I think the first time I came across the word “Cloudcuckooland” might have been in The Dictionary of Imaginary Places, but I’ve come across the term occasionally since then. Apparently it’s actually used as the name of a place in The Lego Movie, but I haven’t seen that yet. The term was invented by Aristophanes in his play The Birds. Well, actually, the name he invented was Nephelokokkygia, but that translates into English as Cloudcuckooland. It was basically a perfect city built in between Earth and Heaven as a home for birds. Later, it came to mean an insane place, probably due to how “cuckoo” came to mean “crazy.” It’s not entirely clear how this came about, but the accepted explanation seems to be that someone who is cuckoo makes so little sense that they might as well be making the noise that a cuckoo bird does.
And in 1813, Arthur Schopenhauer began using the term Wolkenkuckucksheim as an indication that someone was being unrealistic, sort of like dismissing someone’s ideas by saying they’re living in Wonderland or the Land of Oz.
TV Tropes has a list of Cloudcuckoolands in various fictional works, mostly concentrating on ones that fit the “bizarre place” definition. Some are simply defined by strange or backwards customs, like Mypos from Perfect Strangers, Borat’s version of Kazakhstan, Fez’s unnamed homeland in That 70s Show, etc. Others, however, are ones where the laws of physics don’t necessarily even work the same way: Alice’s Wonderland, the Beatles’ Pepperland, Roger Rabbit’s Toontown, Wackyland from the Porky Pig cartoon.
By the way, did you notice how Wackyland was in Africa in the original cartoon, but appeared to be adjacent to Acme Acres in Tiny Toon Adventures? This reflects the general shift away from the portrayal of Africa as the mysterious, unexplored Dark Continent where anything is possible. The dodo bird actually was native to Africa, but it’s not like real dodos were at all like the reality-warping ones from the cartoons.
In the Middle Ages, a popular name for an imaginary utopian land was Cockaigne. I’m not sure whether this is at all related to Cloudcuckooland; Wikipedia relates it to an old French term for “plenty.” Still, not only is the name similar, but it more or less fits BOTH meanings of “Cloudcuckooland.” It’s a paradise, but a bizarre one. Descriptions of Cockaigne often place heavy emphasis on food, which can fall from the sky or make up the natural landscape.
Some descriptions mentioned animals that wanted to be eaten, like pigs that walk around with knives in them or fish that jump into people’s mouths. Other themes include the lack of death or illness, work being unnecessary, and a reversal of societal roles. Basically, it would be a total relief from the hardscrabble life of a peasant. Not surprisingly, the term was also used to mean a fools’ paradise, and Peter Bruegel’s painting known in English as “The Land of Cockaigne” gives an unflattering portrayal of such a place.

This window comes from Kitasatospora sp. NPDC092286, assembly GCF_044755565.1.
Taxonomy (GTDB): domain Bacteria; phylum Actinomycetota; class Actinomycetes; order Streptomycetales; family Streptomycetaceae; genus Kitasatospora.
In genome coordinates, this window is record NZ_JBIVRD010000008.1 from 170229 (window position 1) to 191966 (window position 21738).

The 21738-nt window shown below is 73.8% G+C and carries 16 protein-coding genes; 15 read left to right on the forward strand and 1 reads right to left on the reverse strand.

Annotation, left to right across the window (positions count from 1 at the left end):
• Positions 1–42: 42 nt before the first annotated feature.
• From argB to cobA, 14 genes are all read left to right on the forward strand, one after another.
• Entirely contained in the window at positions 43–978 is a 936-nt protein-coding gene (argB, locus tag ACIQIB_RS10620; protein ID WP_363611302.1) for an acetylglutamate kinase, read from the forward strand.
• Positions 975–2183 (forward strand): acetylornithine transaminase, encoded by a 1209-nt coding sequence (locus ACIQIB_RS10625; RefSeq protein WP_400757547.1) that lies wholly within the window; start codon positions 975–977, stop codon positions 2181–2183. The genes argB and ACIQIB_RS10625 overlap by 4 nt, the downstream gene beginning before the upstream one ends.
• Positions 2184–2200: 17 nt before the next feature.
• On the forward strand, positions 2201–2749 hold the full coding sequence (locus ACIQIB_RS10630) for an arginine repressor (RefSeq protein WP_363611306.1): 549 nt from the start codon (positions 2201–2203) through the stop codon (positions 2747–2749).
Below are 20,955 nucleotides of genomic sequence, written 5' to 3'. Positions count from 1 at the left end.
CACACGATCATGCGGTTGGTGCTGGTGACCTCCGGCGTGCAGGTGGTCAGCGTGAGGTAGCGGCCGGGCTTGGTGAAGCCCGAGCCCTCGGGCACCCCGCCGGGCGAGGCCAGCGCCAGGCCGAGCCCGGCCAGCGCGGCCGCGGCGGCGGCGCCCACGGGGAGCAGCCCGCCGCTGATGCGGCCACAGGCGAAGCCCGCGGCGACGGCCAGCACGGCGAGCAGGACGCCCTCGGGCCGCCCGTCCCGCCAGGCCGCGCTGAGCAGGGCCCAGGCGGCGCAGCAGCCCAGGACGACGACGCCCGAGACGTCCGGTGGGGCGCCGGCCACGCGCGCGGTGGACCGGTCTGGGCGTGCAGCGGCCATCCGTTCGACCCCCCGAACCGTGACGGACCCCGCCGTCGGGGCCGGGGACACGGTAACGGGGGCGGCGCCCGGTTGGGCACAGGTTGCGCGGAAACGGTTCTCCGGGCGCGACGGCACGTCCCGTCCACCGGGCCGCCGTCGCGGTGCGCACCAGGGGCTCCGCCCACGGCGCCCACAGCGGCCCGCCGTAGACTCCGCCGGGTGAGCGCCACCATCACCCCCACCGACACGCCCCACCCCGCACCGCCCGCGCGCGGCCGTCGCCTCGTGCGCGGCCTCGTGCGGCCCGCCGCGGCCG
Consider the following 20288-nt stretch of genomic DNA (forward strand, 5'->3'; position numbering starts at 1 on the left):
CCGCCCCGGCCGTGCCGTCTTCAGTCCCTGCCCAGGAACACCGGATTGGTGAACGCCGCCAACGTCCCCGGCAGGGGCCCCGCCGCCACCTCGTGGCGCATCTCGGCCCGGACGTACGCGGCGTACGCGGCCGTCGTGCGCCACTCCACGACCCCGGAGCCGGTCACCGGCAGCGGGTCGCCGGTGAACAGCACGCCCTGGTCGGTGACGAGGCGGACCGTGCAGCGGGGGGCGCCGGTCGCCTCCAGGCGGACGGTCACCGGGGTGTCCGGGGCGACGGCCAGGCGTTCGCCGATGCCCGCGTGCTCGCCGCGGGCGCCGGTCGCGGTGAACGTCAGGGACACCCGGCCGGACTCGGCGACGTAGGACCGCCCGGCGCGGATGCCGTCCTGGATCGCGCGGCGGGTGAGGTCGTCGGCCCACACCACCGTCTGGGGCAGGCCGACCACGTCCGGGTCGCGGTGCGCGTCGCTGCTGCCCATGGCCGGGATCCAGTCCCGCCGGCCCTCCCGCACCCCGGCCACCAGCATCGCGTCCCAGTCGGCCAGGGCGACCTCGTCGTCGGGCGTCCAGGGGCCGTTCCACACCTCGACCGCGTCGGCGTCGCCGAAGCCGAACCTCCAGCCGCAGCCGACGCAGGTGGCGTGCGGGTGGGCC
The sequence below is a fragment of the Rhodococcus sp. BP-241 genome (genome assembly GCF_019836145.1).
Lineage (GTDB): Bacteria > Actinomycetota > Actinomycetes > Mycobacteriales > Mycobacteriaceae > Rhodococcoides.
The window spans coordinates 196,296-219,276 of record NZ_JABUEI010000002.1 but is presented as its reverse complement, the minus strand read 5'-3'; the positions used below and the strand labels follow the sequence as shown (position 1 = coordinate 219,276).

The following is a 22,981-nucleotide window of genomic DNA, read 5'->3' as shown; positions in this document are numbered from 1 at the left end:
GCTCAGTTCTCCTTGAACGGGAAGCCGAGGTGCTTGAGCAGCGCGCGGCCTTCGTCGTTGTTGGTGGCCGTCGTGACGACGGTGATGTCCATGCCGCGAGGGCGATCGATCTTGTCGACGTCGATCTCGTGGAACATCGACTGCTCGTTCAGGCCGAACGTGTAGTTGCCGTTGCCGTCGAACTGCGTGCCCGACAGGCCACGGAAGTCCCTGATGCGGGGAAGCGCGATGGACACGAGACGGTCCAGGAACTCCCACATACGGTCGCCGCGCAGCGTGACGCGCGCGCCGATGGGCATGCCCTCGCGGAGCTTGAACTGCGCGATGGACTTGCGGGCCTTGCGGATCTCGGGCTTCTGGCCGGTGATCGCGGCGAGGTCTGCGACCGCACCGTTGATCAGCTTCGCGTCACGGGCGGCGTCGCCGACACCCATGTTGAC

A more recent version of Cockaigne appears in the folk song “Big Rock Candy Mountain,” telling of a place with lemonade springs, cigarette trees, and a lake of whiskey. There are many different versions of this song, but the one I’m most familiar with is Harry McClintock’s, as played in the movie O Brother, Where Art Thou?.
Burl Ives also did a version, but it cut out some of the more overt hobo references, and they’re some of the most interesting.
According to the lyrics, “the boxcars all are empty,” “the cops have wooden legs,” and “the jails are made of tin, and you can walk right out again as soon as you are in.” In other words, it’s not a paradise because people there don’t have to be hobos, but because it accommodates the hobo lifestyle. I especially like the jail line, because it implies that, even in an earthly paradise, hobos are still going to be arrested on occasion.
According to David Hulan’s The Glass Cat of Oz, the Big Rock Candy Mountain is located in Oz, near the Kingdom of Oogaboo. He writes, “Directly opposite the cleft was the side of a mountain clear as the Glass Cat herself, set like a jewel into a cliffside of more ordinary rock that circled around to meet above her head. Just to her left a spring flowed lemonade into a deep pool, and near the center of the valley she could see the spouting of a natural fountain. Bluebirds, an unexpected sight so far from the Munchkin Country, were singing in the trees, and she could hear the hum of many bees doing whatever bees do.” David once mentioned that he intended to have the Bad Lads smoking cigarettes from the trees, but Peter Glassman considered that imitatible behavior. Oz itself has aspects of a Cockaigne, and TV Tropes refers to the land as a less surreal Cloudcuckooland. The weird thing is that people who use comparisons to Oz as insults implying naivete generally seem to be only aware of the MGM movie, and hence not of the country’s utopian aspects. Really, as far as L. Frank Baum’s writing go, it’s the Land of Mo that more accurately fits the Cockaigne description.